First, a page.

#FridayFeminist: Mark Wahlberg
“I took it upon myself to own up to my mistakes and go against the grain and not be a part of the gang any more – to say that I was going to go and do my own thing. Which made it 10 times more difficult to walk from my home to the train station, to go to school, to go to work. I prided myself on doing the right thing and turning my life around.” – Mark Wahlberg
Today’s #FridayFeminist is Mark Wahlberg?
Yes. After the week we’ve had, the racial unrest, the violence, protesting, and how obvious the requirement for globalized racial reform is, today’s birthday boy seemed like a good choice.
In June 1986, Mark Wahlberg and three of his friends chased three black kids, yelling “Kill the n*gger, kill the n*gger”, while throwing rocks at them.
A civil action was filed against Mark in August 1986, for violating the civil rights of his victims. The case was settled a month later.
In April 1988, Mark again assaulted someone, a middle-aged Vietnamese man, calling him a “Vietnam fucking shit” and knocking him unconscious with a piece of wood. Later the same day, he attacked a second Vietnamese man – he punched him in the eye!
During his arrest, when returned to the scene of the first assault, he told police officers: “I’ll tell you now that’s the mother-fucker whose head I split open.” The investigators said he “made numerous unsolicited racial statements using the words ‘g**k’ and ‘slant-eyed g**ks’”.
He has admitted to being high on PCP during that attack, as well as having been involved with gangs during that period of his life.
In 2006, Mark asked to meet with his second victim to make amends, and in 2016, while requesting a pardon for his conviction for the assault, mentioned they had met, and he had apologized “for those horrific acts.”
Johnny Trinh, Mark’s second victim, had released a public statement of forgiveness in 2014.
After the statement, Mark applied for a pardon for his convictions, drawing controversy and debate because, as suggested by the BBC, Mark’s suitability for a pardon raised “difficult issues, with the arguments on both sides being far-reaching and complex”.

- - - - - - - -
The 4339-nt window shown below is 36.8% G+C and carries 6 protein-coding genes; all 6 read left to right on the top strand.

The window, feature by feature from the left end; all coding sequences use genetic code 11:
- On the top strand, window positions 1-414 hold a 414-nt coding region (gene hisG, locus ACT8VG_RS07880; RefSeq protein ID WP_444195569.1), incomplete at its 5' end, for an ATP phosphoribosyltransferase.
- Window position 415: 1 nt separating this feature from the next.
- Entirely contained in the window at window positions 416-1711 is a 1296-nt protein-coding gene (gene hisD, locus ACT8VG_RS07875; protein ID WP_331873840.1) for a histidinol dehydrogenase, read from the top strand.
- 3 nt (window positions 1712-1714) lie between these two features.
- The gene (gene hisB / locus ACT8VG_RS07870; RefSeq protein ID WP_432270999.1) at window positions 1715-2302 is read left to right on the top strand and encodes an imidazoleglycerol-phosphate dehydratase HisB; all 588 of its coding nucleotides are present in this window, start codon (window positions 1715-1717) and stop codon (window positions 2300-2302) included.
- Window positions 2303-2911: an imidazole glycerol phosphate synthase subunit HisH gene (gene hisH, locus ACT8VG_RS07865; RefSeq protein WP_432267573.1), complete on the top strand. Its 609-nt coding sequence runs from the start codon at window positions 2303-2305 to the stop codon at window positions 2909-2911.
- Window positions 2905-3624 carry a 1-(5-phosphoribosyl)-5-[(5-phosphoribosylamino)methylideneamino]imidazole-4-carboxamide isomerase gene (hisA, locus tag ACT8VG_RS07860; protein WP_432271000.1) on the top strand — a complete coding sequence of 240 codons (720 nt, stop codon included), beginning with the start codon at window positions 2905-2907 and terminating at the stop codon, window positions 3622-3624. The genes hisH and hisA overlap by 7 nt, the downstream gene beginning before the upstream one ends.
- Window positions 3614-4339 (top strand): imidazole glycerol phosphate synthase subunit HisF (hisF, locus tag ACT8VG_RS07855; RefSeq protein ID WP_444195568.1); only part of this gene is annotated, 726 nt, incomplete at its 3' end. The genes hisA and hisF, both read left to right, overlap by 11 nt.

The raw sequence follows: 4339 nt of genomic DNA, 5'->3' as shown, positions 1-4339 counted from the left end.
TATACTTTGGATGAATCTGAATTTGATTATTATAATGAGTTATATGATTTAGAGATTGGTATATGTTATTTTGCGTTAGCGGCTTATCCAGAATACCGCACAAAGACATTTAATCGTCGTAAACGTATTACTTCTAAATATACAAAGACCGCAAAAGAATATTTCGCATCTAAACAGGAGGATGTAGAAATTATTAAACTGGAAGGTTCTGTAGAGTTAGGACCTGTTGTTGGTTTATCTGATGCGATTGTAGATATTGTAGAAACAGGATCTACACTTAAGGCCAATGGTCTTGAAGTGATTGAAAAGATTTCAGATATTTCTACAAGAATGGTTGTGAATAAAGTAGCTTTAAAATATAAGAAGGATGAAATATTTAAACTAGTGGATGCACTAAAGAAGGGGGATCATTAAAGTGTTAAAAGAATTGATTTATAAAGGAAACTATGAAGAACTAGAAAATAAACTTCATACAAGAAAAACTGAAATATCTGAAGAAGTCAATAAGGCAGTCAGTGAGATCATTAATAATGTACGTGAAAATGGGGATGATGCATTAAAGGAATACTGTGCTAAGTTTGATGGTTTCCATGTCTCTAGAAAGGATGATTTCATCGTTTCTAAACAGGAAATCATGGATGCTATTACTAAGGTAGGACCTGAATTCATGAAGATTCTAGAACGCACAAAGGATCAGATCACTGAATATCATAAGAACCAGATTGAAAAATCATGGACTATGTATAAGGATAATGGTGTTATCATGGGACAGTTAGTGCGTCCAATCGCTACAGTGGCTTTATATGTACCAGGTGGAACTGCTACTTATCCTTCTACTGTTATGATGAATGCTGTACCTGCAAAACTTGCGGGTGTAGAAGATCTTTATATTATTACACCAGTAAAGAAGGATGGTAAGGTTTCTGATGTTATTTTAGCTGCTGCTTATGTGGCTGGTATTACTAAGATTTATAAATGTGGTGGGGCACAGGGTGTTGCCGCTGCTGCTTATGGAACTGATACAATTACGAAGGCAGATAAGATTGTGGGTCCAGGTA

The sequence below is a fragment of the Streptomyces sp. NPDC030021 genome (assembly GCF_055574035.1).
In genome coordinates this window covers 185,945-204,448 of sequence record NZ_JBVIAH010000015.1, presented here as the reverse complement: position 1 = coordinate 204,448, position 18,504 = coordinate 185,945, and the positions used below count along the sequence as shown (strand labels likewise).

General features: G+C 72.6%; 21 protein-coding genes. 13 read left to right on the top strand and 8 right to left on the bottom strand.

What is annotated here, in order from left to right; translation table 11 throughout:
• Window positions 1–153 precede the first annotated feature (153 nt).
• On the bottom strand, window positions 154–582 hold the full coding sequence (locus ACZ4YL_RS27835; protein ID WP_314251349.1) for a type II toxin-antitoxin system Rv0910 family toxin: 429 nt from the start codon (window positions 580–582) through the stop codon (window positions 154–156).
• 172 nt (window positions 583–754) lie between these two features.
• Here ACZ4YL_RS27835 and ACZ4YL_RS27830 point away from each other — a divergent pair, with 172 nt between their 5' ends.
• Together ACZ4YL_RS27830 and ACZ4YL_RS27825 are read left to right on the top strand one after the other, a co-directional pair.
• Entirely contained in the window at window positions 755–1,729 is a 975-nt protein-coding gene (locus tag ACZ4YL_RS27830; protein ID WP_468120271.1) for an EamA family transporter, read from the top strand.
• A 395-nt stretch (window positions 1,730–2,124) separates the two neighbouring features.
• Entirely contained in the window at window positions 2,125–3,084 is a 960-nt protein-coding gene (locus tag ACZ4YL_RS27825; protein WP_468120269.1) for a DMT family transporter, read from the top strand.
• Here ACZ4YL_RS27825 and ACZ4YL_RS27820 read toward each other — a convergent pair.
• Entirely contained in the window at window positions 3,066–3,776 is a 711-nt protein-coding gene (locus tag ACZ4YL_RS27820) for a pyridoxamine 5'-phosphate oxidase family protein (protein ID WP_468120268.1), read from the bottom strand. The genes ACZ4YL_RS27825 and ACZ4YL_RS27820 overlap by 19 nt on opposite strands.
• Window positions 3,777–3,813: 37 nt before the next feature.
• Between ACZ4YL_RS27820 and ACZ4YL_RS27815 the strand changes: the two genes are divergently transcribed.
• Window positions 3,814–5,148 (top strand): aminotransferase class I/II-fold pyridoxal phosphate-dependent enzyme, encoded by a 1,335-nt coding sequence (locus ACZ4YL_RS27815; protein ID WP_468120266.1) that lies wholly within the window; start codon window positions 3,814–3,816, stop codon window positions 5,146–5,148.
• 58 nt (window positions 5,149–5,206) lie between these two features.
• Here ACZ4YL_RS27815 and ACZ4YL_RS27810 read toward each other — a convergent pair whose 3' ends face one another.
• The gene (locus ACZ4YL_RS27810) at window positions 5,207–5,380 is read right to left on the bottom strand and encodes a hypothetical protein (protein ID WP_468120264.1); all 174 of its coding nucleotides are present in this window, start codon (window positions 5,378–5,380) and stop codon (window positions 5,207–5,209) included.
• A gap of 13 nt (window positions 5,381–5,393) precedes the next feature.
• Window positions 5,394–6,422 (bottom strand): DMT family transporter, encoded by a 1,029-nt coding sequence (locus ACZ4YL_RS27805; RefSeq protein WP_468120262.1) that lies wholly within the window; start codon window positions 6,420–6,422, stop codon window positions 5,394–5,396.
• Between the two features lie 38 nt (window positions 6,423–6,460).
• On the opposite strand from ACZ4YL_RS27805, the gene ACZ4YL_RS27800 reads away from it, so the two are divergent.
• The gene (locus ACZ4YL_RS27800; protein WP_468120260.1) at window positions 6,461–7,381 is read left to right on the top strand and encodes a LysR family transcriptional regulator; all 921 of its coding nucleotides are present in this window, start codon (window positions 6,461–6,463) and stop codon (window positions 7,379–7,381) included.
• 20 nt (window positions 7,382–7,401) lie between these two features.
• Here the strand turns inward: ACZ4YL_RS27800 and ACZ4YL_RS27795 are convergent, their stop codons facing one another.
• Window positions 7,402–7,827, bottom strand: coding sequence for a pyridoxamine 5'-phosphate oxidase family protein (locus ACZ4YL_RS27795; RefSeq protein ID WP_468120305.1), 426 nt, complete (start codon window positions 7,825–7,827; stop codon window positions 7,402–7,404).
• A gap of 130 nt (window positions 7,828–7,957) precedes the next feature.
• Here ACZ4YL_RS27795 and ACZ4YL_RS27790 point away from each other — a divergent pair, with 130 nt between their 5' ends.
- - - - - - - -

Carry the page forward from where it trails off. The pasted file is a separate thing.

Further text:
One of the black kids, a woman, that Mark attacked in 1986 opposed the pardon, saying, “If you’re a racist, you’re always going to be a racist.”
Mark’s prosecutor, Judith Beals, argued “Wahlberg has never acknowledged the racial nature of his crimes” and that a pardon would undermine his charity work, saying: “a formal public pardon would highlight all too clearly that if you are white and a movie star, a different standard applies. Is that really what Wahlberg wants?”
In September 2016, Mark’s petition was closed after he didn’t answer a request from the pardon board. Mark said he regretted his attempt to obtain a pardon, and it was closed. He has not been pardoned.
As a celebrity and an actor, Mark works closely with all races of people and presumably, gender. We see him on-screen doing it. Talking to Fox News about his latest Netflix series, Spenser Confidential, he suggests hiring an actor who has been in prison is an act of reform. He believes everyone deserves a second chance.
There is no denying Mark Wahlberg’s dedication to charity, and his support for front-line workers has been noted. Wahlburgers has dedicated themselves to feeding both the United States and Canada with their #WhateverYouNeed campaign.
Here’s what he has said about race, gangs, and his previous violence:
“I took it upon myself to own up to my mistakes and go against the grain and not be a part of the gang any more – to say that I was going to go and do my own thing. Which made it 10 times more difficult to walk from my home to the train station, to go to school, to go to work. I prided myself on doing the right thing and turning my life around.”
This week we’ve seen how, more than ever, it’s important for us to acknowledge and believe we live in a world that can be turned around. So, today, @markwahlberg is our #FridayFeminist.